page is dedicated to a main event in the Beatles' history: the concert that they
performed at the Shea Stadium, in August 1965, which probably remains the
greatest and the craziest live moment of their career.
from the chronicles and diaries by Mark Lewisohn and Barry Miles).
months before, The Beatles had started an European Tour which had opened in
Paris on June 20th. Then, the Tour had taken the band to Lyon and Nice,
France, and to Italy and Spain. The third Beatles' US tour started on August
13rd when the band took off from Heathrow and landed at JFK. On that same
day, the US version of Help! was released by Capitol. The US Tour would last
until the end of the month and would lead the boys to New York, Atlanta,
Houston, Chicago, Minneapolis, Portland, San Diego, Los Angeles and San
Francisco. Heathrow airport, 13 August
65. Departure to NY.
next day, August 14th, The Beatles went to the CBS studios for some
rehearsals before recording a live tape for The Ed Sullivan Show in the
tour really opened on August 15th with a concert scheduled in New York at
the Shea Stadium, home of the New York Mets baseball team. This was the
first time in the history of music that a stadium was used for a rock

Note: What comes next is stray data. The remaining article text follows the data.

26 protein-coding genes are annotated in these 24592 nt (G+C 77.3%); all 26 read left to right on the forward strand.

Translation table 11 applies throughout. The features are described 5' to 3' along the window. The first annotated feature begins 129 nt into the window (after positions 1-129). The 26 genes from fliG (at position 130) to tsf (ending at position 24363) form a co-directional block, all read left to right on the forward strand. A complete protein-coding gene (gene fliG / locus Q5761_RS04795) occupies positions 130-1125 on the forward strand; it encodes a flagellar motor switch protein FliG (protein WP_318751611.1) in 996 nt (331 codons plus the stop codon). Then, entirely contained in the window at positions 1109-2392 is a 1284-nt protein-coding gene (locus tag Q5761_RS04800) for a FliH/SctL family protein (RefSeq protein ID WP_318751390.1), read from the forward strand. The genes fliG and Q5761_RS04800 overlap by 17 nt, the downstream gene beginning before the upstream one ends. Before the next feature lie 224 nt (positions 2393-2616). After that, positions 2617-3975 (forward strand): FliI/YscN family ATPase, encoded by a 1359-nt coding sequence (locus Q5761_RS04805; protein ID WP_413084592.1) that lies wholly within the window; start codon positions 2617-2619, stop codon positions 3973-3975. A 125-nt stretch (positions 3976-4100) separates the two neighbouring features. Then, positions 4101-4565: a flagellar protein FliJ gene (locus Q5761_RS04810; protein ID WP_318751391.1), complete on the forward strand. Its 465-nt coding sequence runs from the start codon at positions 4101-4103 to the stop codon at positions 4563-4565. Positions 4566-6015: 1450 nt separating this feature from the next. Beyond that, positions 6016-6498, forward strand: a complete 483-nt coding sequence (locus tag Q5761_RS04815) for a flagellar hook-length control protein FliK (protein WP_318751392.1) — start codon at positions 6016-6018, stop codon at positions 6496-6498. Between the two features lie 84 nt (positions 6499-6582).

concert ! Seen by 55,600 fans, it created a new world record for a pop
concert in terms of attendance and gross revenue. The Beatles' share of the
$304,000 box-office takings was also a record - $160,000. Some amazed Beatles...
(c) 2001 marc weinstein - allBeatles.net
concert had to be popularized through the media and no less than a dozen of
cameramen staffs were ready to follow the Beatles' travel from their hotel
to the stadium.A
planned spectacular entry into the stadium by helicopter, landing on the
baseball playing area, was first decided by the authorities of New York.
Instead, the group travelled both by car and by helicopter to reach the
stadium. The police feared that fans would jam the tunnels in and out of
Manhattan so the group was first escorted by limousine to the Manhattan East
River Heliport and from there they flew over New York City to the roof of
the World's Fair building in Queens. There they transferred from the